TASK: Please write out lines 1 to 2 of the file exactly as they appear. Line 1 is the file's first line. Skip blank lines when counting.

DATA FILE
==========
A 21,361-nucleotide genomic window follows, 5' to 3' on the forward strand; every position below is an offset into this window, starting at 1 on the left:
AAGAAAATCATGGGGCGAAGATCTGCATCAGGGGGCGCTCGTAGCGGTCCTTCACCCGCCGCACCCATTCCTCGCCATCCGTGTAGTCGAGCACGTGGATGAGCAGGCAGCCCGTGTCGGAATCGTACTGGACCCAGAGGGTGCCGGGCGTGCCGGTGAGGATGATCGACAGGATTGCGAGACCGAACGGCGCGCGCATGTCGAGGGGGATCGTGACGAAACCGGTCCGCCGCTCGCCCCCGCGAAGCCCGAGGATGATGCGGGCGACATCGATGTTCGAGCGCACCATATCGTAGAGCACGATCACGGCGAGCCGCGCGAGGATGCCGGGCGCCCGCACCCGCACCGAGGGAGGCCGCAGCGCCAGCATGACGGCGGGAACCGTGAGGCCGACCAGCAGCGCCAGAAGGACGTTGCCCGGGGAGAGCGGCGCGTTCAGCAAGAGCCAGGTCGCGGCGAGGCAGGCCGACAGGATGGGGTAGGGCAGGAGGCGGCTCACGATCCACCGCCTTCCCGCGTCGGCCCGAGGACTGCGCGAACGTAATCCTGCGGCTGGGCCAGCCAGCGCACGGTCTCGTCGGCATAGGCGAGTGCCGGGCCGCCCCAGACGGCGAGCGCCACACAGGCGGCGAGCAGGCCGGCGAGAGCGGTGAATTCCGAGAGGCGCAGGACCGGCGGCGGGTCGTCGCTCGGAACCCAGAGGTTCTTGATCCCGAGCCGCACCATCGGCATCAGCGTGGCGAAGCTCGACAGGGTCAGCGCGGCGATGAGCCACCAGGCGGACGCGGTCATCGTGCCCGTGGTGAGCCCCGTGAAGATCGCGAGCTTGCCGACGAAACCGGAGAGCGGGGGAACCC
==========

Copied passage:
A 21,361-nucleotide genomic window follows, 5' to 3' on the forward strand; every position below is an offset into this window, starting at 1 on the left:
AAGAAAATCATGGGGCGAAGATCTGCATCAGGGGGCGCTCGTAGCGGTCCTTCACCCGCCGCACCCATTCCTCGCCATCCGTGTAGTCGAGCACGTGGATGAGCAGGCAGCCCGTGTCGGAATCGTACTGGACCCAGAGGGTGCCGGGCGTGCCGGTGAGGATGATCGACAGGATTGCGAGACCGAACGGCGCGCGCATGTCGAGGGGGATCGTGACGAAACCGGTCCGCCGCTCGCCCCCGCGAAGCCCGAGGATGATGCGGGCGACATCGATGTTCGAGCGCACCATATCGTAGAGCACGATCACGGCGAGCCGCGCGAGGATGCCGGGCGCCCGCACCCGCACCGAGGGAGGCCGCAGCGCCAGCATGACGGCGGGAACCGTGAGGCCGACCAGCAGCGCCAGAAGGACGTTGCCCGGGGAGAGCGGCGCGTTCAGCAAGAGCCAGGTCGCGGCGAGGCAGGCCGACAGGATGGGGTAGGGCAGGAGGCGGCTCACGATCCACCGCCTTCCCGCGTCGGCCCGAGGACTGCGCGAACGTAATCCTGCGGCTGGGCCAGCCAGCGCACGGTCTCGTCGGCATAGGCGAGTGCCGGGCCGCCCCAGACGGCGAGCGCCACACAGGCGGCGAGCAGGCCGGCGAGAGCGGTGAATTCCGAGAGGCGCAGGACCGGCGGCGGGTCGTCGCTCGGAACCCAGAGGTTCTTGATCCCGAGCCGCACCATCGGCATCAGCGTGGCGAAGCTCGACAGGGTCAGCGCGGCGATGAGCCACCAGGCGGACGCGGTCATCGTGCCCGTGGTGAGCCCCGTGAAGATCGCGAGCTTGCCGACGAAACCGGAGAGCGGGGGAACCC